Annual Course Jumping Report

Tuesday was an early start for Sue Ricketts and I and when we arrived at Addington at 8am we learnt our first thing…do not arrive early, you get accosted to write the report!

My focus over the course was Corinne Bracken who was our jump trainer this year.  I had never had the opportunity to observe her before but had only heard good things, so I sat down with my notebook and was suitably impressed with her training philosophy and ‘eye’ for detail.

It was interesting that Corinne took written notes when meeting her riders and horses and asked questions before repeating this information back to them and retaining and responding to this throughout the lessons.

The main focus throughout the two days was the working in, stretching and making the horses supple through the scales of training. Emphasising the horse is an athlete, the horse having more ‘bulk’ than a human, this should not be rushed, ensuring the horse is fit for purpose.  Corinne used a trotting pole serpentine exercise on both days, encouraging the riders to have a ‘plan’ and ensure the horses were relaxed before they started jumping.

Corrections were made to the riders’ positions early in the sessions, encouraging them to stretch down through the inside leg to prevent tension through the horses’ backs and using the weight through the inside of the foot, with a secure calf and soft knee as a safety blanket, absorbing softness through the hip, knee and ankle, reducing the need to use the rein.

The quality of the canter was assessed throughout, focussing on the inside leg and straightness through the outside rein without blocking the connection and energy from behind. Transitions made ‘are your friend, use them to help you’ especially when riding fences on a centre line with a change of rein….an exercise creating suppleness which in turn creates straightness. “The supple horse gives you more options so you can ride forward, collected, faster and slower” again relating back to the working-in exercise.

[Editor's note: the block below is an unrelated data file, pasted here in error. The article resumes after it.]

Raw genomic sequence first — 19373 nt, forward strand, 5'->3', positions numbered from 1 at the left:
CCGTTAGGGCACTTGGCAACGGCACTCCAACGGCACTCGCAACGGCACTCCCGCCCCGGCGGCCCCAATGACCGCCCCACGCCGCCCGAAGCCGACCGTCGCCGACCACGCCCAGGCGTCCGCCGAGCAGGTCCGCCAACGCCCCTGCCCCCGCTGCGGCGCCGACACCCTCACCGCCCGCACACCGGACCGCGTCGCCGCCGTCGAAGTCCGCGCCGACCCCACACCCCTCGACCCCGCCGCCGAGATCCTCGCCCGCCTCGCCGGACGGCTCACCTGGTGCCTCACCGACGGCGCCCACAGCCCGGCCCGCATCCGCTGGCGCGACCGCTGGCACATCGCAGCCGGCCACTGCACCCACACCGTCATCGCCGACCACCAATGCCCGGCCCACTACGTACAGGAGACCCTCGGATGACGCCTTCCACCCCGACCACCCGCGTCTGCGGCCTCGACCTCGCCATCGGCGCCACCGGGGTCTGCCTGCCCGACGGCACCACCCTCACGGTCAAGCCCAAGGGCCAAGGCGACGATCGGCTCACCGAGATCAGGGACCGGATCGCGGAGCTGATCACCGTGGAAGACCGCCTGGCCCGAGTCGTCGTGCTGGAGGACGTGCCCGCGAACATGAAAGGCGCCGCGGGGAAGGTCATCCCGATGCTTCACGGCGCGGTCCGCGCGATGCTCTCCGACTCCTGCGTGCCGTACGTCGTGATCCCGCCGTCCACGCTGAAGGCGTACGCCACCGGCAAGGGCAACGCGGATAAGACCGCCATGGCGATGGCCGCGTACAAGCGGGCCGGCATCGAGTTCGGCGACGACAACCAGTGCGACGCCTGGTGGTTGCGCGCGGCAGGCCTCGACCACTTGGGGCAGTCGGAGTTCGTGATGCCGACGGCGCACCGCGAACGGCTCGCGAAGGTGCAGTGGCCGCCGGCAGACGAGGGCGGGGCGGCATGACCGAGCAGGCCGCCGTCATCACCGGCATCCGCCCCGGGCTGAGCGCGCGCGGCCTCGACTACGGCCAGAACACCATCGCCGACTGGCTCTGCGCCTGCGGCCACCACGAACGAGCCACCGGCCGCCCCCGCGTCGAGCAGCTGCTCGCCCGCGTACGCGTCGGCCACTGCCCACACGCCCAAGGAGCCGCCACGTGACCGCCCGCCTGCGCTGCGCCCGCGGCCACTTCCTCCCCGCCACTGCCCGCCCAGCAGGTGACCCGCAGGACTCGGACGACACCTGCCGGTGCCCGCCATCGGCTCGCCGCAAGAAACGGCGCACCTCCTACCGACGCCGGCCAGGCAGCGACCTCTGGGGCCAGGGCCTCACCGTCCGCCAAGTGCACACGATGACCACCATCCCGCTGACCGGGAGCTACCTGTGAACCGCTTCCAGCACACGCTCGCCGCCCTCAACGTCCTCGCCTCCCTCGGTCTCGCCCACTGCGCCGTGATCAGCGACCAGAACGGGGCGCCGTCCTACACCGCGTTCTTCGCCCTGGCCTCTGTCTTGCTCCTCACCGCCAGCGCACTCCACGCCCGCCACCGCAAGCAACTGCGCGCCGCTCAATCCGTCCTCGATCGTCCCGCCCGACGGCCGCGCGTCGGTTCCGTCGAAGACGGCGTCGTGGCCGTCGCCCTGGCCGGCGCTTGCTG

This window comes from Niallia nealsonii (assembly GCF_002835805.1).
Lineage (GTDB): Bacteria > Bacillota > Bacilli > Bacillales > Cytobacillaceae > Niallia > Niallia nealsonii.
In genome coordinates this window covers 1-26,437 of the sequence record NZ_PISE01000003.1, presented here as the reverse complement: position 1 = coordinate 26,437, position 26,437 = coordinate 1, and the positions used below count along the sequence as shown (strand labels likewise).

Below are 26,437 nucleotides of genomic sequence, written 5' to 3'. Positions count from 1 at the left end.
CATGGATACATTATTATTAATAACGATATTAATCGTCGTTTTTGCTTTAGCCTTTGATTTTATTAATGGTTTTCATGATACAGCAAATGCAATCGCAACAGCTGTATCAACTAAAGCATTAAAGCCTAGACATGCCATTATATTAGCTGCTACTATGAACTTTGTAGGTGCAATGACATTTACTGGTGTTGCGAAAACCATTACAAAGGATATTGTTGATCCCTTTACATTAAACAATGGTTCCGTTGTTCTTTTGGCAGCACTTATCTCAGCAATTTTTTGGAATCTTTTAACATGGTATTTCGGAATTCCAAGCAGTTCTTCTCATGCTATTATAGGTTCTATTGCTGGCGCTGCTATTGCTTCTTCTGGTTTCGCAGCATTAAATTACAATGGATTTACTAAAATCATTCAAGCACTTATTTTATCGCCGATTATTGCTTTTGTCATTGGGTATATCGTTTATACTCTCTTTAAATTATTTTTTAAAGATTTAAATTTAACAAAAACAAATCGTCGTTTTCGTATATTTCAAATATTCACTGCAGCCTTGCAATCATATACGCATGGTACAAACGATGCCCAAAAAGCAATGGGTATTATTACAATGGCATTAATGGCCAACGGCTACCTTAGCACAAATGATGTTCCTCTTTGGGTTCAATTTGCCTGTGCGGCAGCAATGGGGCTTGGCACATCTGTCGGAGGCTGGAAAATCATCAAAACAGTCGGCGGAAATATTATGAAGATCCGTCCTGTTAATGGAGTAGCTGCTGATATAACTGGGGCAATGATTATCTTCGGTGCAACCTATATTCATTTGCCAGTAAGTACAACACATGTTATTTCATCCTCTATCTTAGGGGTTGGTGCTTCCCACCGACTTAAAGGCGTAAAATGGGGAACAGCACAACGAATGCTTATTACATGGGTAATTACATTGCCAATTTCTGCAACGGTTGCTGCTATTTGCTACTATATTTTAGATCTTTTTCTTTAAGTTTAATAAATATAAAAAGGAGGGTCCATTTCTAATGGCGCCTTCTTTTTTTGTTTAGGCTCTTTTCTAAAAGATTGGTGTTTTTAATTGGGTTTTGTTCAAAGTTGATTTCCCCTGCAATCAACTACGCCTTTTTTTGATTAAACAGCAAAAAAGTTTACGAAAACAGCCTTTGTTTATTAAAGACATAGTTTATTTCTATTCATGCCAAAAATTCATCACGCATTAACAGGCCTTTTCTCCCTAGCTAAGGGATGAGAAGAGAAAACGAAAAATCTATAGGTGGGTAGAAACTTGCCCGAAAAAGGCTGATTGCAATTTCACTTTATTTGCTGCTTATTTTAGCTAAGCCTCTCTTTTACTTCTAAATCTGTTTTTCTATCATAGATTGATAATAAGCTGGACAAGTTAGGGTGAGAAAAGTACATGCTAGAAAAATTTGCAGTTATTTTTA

Corinne’s own movement around the arena meant that she viewed the horse and rider combinations from different angles, allowing her to step in and ‘teach’ when necessary as it “gives the rider confidence and skills” before returning to a more coaching mode.

Corinne’s practical, no nonsense approach showed huge empathy with the riders and horses. She stressed that we as trainers must not categorise horses and riders, and often a group lesson could be in essence three individual lessons all with the aim of improving technique and rideability, essentially through the quality of the canter and the horse creating a better energy and shape over a fence. Corinne is an avid believer in ground poles to encourage the horses to be consistent in their technique and not let the horse run into the bottom of the fence.

The differences in all levels of horses and riders were clear to see, with the young horses growing in confidence and the more experienced combinations working through straightness on curved lines and opening up their technique using parallels on related distances. These distances were shortened, firstly by the ground poles, followed by moving the front rail, to encourage the horses to lift through the shoulder and release over the back.

Feeling inspired the phrase “if you’re not winning, you’re learning” stayed with me and when I get home the hard work will start!

Thank you so much to Corinne, Ann and the committee for once again providing us with world class training and I’m counting down the days to January 2020. Many thanks also to Tim for your wonderful entertainment on Tuesday evening…although I fear the West End will not be contacting us soon!

Report by Linda DeMatteo BHSI